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I recently bought my first 1911. And, unfortunatly....I had to send it in for repairs after the slide locked up on it during the first few rounds. I started comparing the slide fit on it, versus my Springfield XD and my friends Glock 17. Both of these have much looser slide fits than the 1911. You can almost hear them rattle when you shake them. But you know what??....they will eat anything, they always go BANG when you fill the trigger, and they are more accurate than I am.

So why do 1911 manufactures insist on making them so tight? Is there really a need for this? Do the mechanics of the 1911 require a tight slide to frame fit, while other guns do not?

Any info?

Thanks
 

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It's been talked about tons here. It has very little to do with anything except when someone pays $800 plus for a pistol, they don't want it to rattle.

Try doing a search on slide rattle or fitting.
 

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imq707s said:
I recently bought my first 1911. And, unfortunatly....I had to send it in for repairs after the slide locked up on it during the first few rounds. I started comparing the slide fit on it, versus my Springfield XD and my friends Glock 17. Both of these have much looser slide fits than the 1911. You can almost hear them rattle when you shake them. But you know what??....they will eat anything, they always go BANG when you fill the trigger, and they are more accurate than I am.

So why do 1911 manufactures insist on making them so tight? Is there really a need for this? Do the mechanics of the 1911 require a tight slide to frame fit, while other guns do not?

Any info?

Thanks
I understand your frustration...but I think your problem was that the frame rails were bead blasted...not a tight fit...but I'm no gunsmith.

The popular opinion is that a tight (but not too tight) fit is a sign of quality craftsmanship...and I agree with this. But opinions vary.
 

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It's the market that's insisting. Check the number of threads about rattling 1911s. It's the one aspect of a hand-fitted pistol that a total duffer can readily test without racking or otherwise "using" it. If the slide/frame fit isn't squeeky tight, then the gun must not be made very well, right?
 

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Because they can.............:hrm:

Or:



Personally speaking, I guess this answers that question for me. The Wilson has the tightest slide to frame fit of any of my weapons. My acc-u-railed Springer 1911 9mm is the next tightest and shoots just as well. Both have handled the ammo thrown into them thus far......and functioned without glitch to date although the Springer needed a ramp polish and very minor throat job as it was old and shot to crap when I decided to buy and rejuvenate it.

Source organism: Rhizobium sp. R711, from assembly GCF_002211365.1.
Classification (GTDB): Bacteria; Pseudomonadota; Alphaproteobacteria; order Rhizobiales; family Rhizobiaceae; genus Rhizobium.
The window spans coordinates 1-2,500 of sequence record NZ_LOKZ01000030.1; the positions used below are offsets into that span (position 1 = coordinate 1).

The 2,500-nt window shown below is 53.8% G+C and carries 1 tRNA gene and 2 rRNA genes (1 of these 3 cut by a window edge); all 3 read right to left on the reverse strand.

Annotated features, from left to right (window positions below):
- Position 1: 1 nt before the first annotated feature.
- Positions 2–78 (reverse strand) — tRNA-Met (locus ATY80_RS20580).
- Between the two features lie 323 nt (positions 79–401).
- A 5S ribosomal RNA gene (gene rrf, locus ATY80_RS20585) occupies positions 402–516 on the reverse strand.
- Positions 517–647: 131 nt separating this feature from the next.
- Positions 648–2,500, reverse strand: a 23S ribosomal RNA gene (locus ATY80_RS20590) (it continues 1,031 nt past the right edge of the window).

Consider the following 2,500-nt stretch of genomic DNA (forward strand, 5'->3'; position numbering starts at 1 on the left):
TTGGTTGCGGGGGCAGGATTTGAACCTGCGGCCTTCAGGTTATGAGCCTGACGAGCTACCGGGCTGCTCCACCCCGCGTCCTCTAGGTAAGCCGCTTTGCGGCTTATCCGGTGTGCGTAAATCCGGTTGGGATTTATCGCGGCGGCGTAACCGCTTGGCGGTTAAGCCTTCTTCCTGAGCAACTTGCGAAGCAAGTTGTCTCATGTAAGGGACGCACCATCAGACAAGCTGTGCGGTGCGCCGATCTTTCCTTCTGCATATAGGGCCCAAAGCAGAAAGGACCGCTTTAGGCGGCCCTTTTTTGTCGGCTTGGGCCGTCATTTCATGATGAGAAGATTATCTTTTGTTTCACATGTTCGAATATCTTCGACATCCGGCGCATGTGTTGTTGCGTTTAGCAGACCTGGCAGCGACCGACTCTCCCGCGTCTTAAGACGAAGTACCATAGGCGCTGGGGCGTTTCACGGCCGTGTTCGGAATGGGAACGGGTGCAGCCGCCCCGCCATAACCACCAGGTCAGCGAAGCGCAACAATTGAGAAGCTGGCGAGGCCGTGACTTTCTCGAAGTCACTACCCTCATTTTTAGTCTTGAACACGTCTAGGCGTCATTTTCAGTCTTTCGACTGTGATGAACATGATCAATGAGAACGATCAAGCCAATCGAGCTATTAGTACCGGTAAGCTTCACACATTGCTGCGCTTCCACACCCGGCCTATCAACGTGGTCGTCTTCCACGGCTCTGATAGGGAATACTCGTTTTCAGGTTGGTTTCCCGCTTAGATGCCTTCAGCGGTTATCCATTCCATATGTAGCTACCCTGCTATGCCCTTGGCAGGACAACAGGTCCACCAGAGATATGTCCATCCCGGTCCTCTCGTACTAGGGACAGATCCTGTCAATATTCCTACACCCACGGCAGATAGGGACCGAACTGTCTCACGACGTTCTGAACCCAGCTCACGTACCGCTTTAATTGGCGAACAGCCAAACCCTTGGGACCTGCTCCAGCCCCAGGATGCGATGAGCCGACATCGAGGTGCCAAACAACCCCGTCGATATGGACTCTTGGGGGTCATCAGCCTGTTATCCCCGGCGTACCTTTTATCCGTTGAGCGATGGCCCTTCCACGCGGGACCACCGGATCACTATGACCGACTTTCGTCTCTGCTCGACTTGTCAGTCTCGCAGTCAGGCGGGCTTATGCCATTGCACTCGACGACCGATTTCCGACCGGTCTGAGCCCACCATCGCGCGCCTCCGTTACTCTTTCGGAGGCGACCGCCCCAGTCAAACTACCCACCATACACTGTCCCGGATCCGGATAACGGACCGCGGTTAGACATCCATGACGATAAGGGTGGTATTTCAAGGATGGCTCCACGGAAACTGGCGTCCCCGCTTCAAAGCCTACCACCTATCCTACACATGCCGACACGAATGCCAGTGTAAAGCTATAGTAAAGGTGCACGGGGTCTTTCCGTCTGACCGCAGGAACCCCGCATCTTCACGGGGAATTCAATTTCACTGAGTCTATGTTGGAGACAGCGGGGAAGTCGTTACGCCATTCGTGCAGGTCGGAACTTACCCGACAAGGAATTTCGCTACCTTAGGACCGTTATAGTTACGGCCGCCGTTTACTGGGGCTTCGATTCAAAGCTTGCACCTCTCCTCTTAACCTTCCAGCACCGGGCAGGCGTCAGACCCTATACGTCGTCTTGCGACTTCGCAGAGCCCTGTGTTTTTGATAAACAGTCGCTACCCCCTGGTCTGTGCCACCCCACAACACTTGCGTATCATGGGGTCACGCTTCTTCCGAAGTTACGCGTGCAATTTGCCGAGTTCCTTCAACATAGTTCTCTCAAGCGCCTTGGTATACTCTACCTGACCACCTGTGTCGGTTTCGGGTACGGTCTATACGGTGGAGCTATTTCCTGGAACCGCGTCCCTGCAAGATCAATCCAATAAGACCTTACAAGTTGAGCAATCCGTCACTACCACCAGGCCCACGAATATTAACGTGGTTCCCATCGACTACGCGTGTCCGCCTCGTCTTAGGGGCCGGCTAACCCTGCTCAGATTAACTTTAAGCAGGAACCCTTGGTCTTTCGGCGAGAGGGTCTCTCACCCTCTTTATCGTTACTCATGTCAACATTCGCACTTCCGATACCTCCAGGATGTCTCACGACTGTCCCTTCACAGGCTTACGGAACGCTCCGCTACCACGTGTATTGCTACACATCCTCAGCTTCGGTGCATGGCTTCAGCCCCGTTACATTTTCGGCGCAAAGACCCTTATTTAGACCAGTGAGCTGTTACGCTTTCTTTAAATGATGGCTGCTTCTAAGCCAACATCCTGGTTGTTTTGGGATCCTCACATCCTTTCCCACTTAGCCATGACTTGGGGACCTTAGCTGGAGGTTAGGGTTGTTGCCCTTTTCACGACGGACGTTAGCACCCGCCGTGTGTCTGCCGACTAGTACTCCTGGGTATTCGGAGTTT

Oh, the LSB means I simply leaned my shoulder into the left hand wall to steady myself a bit for the longer shots.

I have handled SIG's, H&K's, Ruger's, Smith's, XD'x, Glocks, BHP's, S&W M&P's...etc...etc.

Now to be honest, I love my XD and she is a great COM gun but she don't shoot that good nor do my other 1911's for that matter. I also enjoy the slight rattle coming from my Springer Mil Spec.....but that is just me.

Also...I know other guns (non-1911's) can shoot very well and accurately but I just have not found anything that feels better and shoots better in my hand.

Be safe, shoot well. :rock:
 

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imq707s said:
Do the mechanics of the 1911 require a tight slide to frame fit, while other guns do not?
You have received very good answers from those who know. One more thing: MilSpec 1911's are a looser fit. The specifications call for a specific clearance with lower and upper limits which provides for a looser slide than the custom guns. I don't believe the accuracy is entirely dependent upon slide to frame fit. There are many variables that should be addressed first (barrel/slide fit, lock-up and barrel/Bushing/slide relationship). After these things have been properly addressed and the trigger group is perfect, slide to frame fit is all that remains. Many mil-spec 1911s shoot entirely acceptably for what they are intended for (Close Combat). I have an WWII Navy issue Colt that is ridiculously loose compared to my modern guns that shoots 3" groups at 25 meters. This would be FINE for combat. I sure wouldn't want to be the enemy to stroll into a barrage of fire from that "loose" 1911...;)